C-A-T spells, um…


A month and half passed before I saw him again. Amid rumours of an imperial-backed invasion by Suffolk, and as the earl and his right-hand man Sir Robert Curzon were anathematized by bell, book and candle at St. Paul’s Cross, the country remained on high alert. 

The sentences above could come from the same book, but they don’t. And no prizes for guessing which one is Patterson and which one Thomas Penn. Now I read the Patterson six months ago, it took me all of two days. I even remember more or less what it was about. I’ve been on the Penn for a month and I’ve got to page 79 (300 still to go, and the typeset’s really small). Will I finish it? Yes. Maybe in 2018, but I will (I’m stubborn that way). Time was, I could take Wolf Solent in my stride, but now I have trouble with anything more abstruse than Alex Cross. Must be the age, I suppose. Not my own, of course, the one we live in (ahem…).

Why are bees yellow?


So you’re a writer, I see. But tell me, does anyone read your books?

Not yet. But that’s the whole point of getting onto social networks, you see. I’ve got a blog to publicise my writing, and I’m using Twitter to –

Stop! 140 characters max. Short, sharp, to the point. What’s your message to these readers you’re looking for?

Um… One Green Bottle. Available for just $4 free for next 5 mins. Don’t miss this amazing opportunity. Get it now. And I mean #now!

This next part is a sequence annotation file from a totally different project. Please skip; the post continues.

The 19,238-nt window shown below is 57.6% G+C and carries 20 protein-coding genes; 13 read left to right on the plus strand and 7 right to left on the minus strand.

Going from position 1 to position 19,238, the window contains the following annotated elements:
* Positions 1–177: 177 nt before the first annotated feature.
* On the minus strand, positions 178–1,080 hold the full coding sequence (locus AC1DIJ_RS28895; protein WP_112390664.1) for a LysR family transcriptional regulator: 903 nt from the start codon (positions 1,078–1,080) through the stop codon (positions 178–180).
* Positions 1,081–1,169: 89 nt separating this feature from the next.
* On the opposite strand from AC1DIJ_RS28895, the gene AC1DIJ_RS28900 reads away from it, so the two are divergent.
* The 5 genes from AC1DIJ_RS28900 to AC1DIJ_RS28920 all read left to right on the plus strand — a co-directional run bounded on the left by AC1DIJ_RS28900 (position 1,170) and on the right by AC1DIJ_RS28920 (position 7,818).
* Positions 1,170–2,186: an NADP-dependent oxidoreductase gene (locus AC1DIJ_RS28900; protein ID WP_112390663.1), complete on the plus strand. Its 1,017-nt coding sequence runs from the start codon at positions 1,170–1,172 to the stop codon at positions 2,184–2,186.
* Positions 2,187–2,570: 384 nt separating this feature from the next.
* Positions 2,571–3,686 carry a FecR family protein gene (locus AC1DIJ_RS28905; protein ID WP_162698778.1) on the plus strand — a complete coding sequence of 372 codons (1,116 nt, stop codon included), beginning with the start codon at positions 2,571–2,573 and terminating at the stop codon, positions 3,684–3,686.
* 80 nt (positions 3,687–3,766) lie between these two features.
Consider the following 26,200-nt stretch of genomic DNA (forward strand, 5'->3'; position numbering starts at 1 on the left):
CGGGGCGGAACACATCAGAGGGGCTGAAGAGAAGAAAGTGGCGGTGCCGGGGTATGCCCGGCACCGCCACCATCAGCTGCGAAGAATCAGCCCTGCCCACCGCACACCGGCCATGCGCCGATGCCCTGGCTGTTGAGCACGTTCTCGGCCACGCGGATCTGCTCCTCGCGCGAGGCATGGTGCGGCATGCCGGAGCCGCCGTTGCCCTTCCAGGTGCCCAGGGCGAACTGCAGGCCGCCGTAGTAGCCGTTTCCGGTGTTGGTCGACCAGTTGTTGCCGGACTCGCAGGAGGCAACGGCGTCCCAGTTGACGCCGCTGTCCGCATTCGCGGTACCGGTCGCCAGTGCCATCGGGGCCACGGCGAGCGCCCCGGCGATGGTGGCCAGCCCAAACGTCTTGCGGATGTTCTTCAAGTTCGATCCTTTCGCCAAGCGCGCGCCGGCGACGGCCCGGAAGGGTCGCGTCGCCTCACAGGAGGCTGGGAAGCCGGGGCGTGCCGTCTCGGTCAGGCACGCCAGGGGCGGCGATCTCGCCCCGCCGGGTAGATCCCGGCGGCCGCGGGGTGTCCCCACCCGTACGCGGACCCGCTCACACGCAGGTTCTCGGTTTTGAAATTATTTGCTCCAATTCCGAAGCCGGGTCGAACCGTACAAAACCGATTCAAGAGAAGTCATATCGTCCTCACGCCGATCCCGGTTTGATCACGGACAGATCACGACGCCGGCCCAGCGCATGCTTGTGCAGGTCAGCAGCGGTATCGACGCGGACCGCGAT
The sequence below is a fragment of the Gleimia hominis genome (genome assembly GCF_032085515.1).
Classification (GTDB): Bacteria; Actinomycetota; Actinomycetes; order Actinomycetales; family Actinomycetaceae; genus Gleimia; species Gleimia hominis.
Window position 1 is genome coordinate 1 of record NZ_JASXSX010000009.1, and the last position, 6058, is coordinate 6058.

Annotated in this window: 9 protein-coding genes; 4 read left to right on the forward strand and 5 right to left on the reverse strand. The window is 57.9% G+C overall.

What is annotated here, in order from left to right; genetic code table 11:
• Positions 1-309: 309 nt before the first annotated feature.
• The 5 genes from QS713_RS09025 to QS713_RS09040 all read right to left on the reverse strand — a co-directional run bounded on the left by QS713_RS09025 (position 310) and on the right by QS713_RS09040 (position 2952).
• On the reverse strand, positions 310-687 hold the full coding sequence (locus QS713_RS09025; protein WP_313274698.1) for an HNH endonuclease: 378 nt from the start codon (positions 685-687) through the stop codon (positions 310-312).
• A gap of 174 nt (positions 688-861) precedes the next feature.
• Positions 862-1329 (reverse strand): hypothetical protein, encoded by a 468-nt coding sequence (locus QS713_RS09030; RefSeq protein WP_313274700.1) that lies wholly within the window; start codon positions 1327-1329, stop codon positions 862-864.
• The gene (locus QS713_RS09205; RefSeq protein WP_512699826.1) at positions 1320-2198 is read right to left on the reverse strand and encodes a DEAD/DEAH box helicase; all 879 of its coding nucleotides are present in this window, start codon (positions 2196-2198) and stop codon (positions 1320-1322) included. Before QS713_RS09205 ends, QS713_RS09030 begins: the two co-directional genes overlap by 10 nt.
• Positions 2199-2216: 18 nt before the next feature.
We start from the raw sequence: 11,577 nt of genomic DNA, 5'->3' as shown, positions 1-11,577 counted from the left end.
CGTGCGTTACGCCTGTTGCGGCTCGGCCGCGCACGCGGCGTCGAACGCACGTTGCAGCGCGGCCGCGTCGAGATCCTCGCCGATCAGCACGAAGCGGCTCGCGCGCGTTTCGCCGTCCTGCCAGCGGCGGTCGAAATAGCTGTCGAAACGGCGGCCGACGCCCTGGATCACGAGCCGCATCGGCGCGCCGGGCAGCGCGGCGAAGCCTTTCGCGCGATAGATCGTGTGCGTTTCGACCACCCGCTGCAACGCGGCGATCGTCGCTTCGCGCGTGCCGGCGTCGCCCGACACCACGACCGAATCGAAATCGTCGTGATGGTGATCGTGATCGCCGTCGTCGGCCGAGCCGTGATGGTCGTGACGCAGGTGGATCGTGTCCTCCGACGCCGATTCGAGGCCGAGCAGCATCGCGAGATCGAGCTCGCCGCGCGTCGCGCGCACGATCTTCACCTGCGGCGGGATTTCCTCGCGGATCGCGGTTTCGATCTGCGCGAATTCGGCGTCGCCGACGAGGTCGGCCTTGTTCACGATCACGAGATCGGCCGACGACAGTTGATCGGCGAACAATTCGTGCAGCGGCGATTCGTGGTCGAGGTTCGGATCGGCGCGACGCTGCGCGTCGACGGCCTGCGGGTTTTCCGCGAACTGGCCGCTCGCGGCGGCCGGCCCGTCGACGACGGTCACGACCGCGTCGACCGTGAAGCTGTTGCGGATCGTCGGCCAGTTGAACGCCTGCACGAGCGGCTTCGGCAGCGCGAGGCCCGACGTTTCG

And you think they’ll fall for that? Oh, Bausse, whom no one’s ever heard of, has written a book. I really must read it. Very likely!

Well, how else am I going to become famous and earn a zillion dollars?

Subtlety, Bausse, subtlety! Slip it into a conversation unobtrusively.

OK, I get it! Must admit I’m pretty green when it comes to Twitter. Green as a bottle, in fact. Which reminds me: One Green Bottle avail-

Good try, but no. Look, check out today’s blogging 201 task. You’ll see for example that the best tweets are in the form of questions.

Ah, that’s interesting. Let’s see now… Has anyone else been wondering why so many bottles are green?

Good luck with that one. You’re not very good at this, are you? Have you joined any Twitter chats?

No, but I’m going to join #greenwater. It’s about algae but I’m sure they won’t mind if mention bottles.

Can I make a suggestion, Bausse? Why don’t you sign up for Pinterest?